Jurgen Klopp has revealed he considered ignoring the phone call that led to him joining Liverpool.
The manager who has led Liverpool to Champions League and Premier League title glory since moving to Anfield was appointed by the Reds on October 8, 2015.
On the fifth anniversary of taking the job, Klopp has recalled how he was having a restful break in Lisbon when a call came in from his agent.
But because he was on a family holiday with wife Ulla and their two children, Klopp was unsure whether he should interrupt that break to talk business.
Yet the German will always be glad he took that call from agent Marc Kosicke, because it was the first step towards being confirmed as Liverpool’s next boss.
Klopp told the cub’s website: “I cannot forget the moment when I got the call from my agent that Liverpool were interested.
“I was completely in a holiday mood. We were in Portugal, in Lisbon, with the family – both boys with us.
“Ulla and I were sitting in an outside coffee bar. Actually, I didn’t pick up a lot of phone calls in that time – it was like, ‘Come on, don’t bother me’.
“But then I saw him and I had a feeling it could be something interesting, so I take the phone and he tells me and I felt the excitement inside.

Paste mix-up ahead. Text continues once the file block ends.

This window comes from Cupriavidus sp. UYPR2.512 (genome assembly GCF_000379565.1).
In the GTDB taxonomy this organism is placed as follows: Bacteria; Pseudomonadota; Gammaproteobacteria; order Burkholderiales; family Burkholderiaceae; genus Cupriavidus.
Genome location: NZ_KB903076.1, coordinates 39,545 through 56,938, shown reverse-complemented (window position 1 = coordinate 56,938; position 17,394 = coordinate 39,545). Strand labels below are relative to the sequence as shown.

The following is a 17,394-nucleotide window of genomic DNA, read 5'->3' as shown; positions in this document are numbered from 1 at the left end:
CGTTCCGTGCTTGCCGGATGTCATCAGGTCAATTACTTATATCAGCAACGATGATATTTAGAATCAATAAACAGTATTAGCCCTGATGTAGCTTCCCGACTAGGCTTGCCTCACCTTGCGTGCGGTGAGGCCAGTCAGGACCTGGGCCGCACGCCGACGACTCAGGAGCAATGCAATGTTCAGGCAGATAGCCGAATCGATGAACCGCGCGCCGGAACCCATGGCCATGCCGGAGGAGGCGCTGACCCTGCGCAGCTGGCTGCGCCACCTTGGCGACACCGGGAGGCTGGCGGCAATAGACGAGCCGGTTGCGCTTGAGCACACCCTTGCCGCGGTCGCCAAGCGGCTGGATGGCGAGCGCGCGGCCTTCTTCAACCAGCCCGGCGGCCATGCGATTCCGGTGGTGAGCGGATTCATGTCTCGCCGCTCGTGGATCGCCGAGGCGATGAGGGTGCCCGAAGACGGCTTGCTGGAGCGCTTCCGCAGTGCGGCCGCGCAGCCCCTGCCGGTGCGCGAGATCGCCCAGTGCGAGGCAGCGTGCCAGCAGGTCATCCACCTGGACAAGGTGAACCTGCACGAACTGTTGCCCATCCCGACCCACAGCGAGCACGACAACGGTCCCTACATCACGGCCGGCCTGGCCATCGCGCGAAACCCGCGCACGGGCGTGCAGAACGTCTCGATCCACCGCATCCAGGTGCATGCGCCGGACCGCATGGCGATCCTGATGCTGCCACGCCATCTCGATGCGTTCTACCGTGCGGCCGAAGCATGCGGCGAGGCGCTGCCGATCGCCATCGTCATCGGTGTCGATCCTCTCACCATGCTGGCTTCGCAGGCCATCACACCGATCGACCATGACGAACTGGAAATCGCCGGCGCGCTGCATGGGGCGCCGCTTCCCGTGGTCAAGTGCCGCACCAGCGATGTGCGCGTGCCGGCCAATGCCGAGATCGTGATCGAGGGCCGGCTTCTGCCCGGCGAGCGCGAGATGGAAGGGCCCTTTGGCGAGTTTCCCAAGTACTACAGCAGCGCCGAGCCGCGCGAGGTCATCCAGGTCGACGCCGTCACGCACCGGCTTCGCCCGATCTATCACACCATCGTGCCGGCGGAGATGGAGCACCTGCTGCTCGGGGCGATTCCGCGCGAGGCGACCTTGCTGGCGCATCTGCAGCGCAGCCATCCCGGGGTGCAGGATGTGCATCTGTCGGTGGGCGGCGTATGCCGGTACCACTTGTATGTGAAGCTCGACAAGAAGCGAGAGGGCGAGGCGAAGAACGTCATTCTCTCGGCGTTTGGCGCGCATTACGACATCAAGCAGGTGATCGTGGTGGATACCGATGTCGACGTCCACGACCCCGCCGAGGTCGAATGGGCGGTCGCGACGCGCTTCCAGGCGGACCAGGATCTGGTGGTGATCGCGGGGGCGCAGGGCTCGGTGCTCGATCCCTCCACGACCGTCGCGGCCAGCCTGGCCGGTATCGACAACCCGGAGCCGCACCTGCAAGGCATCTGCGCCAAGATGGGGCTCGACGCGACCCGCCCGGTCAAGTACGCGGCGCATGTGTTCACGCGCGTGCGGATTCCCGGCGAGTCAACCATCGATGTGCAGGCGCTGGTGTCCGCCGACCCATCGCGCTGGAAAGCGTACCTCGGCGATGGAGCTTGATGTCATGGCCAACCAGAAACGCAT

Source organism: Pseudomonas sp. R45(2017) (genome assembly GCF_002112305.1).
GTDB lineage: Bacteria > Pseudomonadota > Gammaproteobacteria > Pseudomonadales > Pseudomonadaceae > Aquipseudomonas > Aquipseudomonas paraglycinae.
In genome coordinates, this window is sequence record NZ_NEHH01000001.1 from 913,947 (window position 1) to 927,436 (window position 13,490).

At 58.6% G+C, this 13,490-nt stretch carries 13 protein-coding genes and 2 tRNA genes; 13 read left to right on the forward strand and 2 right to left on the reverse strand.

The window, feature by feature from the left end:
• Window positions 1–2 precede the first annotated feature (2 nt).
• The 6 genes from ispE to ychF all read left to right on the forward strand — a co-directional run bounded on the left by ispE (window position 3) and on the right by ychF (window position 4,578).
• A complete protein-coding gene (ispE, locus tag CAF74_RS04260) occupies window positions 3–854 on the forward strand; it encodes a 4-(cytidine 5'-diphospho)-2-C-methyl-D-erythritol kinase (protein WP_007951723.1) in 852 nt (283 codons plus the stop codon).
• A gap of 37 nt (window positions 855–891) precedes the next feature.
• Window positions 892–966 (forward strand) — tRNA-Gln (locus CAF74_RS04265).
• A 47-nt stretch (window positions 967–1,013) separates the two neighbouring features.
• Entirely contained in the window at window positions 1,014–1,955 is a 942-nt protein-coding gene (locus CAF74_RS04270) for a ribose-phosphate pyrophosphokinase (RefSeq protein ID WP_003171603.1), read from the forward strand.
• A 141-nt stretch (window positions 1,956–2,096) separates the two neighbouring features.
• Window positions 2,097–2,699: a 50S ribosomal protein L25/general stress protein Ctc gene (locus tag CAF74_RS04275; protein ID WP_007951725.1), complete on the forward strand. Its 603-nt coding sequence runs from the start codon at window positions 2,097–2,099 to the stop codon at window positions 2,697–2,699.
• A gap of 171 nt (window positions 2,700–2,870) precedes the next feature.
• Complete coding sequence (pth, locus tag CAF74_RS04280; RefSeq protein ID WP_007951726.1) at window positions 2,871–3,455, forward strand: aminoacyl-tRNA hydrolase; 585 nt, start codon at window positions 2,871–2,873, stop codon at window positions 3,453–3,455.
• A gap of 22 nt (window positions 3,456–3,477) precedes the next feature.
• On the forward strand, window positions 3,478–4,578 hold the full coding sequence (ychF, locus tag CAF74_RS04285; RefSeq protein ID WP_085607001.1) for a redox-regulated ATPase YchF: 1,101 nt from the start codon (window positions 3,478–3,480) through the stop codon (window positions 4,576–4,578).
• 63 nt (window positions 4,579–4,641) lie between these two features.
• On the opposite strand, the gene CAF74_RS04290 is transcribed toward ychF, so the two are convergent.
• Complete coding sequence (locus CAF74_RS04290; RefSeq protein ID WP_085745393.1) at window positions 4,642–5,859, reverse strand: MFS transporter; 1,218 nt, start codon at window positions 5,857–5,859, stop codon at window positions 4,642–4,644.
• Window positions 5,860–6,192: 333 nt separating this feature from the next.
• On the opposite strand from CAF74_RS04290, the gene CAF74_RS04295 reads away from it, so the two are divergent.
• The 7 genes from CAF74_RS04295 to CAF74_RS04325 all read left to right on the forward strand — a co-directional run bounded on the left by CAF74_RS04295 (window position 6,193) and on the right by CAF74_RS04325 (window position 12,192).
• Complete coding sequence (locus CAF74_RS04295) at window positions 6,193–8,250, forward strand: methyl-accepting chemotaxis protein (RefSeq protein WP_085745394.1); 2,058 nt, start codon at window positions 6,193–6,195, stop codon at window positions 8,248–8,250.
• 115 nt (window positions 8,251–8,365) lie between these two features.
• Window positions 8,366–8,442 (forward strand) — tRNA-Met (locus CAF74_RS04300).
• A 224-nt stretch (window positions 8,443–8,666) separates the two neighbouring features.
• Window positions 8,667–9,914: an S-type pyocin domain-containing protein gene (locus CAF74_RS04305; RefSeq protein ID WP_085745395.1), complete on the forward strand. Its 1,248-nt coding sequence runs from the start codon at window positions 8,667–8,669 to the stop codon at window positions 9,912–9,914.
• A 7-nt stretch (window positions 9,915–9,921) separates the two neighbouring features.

— Liverpool FC (@LFC) October 8, 2020
“But because of all the things I said before to my family, I couldn’t immediately say, ‘Yes, let’s do it’.
“I had to ask, ‘What’s your opinion?’.
“I still remember both boys were like, ‘Yes!’.
“Then we looked at Ulla and she looked at all three of us [like], ‘Oh, it looks like the holiday is over’.
“It was just a really nice moment to have it together.”
Klopp and Liverpool have proven the perfect combination, with the former Borussia Dortmund boss ending the Reds’ 30-year wait for a domestic league championship last season.
Liverpool have had great managers in the past, but Klopp is beginning to rival the likes of Bill Shankly, Bob Paisley and Kenny Dalglish in the affections of many.
His winning percentage of 60.3 per cent outstrips the records of Paisley (57.4 per cent) and Dalglish (58.3 per cent), who were previously the most successful in that aspect of managers who have led Liverpool in at least 50 matches.
The achievements of his team have been remarkable, with an 18-match winning streak, a 44-game unbeaten run and 24 consecutive home wins in the Premier League among their feats.
Only Manchester City’s Pep Guardiola has a higher points-per-game record that Klopp in the history of the Premier League, with the Spaniard’s 2.33 edging out Klopp (2.17).
It all comes back to that phone call in Lisbon, and Klopp’s hunch it was one he should not let ring out.
“There was nothing decided in that moment, it was not that I spoke to anybody else,” Klopp said.
Soon, though, he would be meeting Liverpool’s owners in the United States, holding talks with Fenway Sports Group president Mike Gordon about taking on the top job.
“We flew home and Mike Gordon called me two days later or one day later, and then I flew over to New York,” Klopp said.
“But this very moment when I got aware of the interest of Liverpool was already pretty special and from that moment on it got better and better.”
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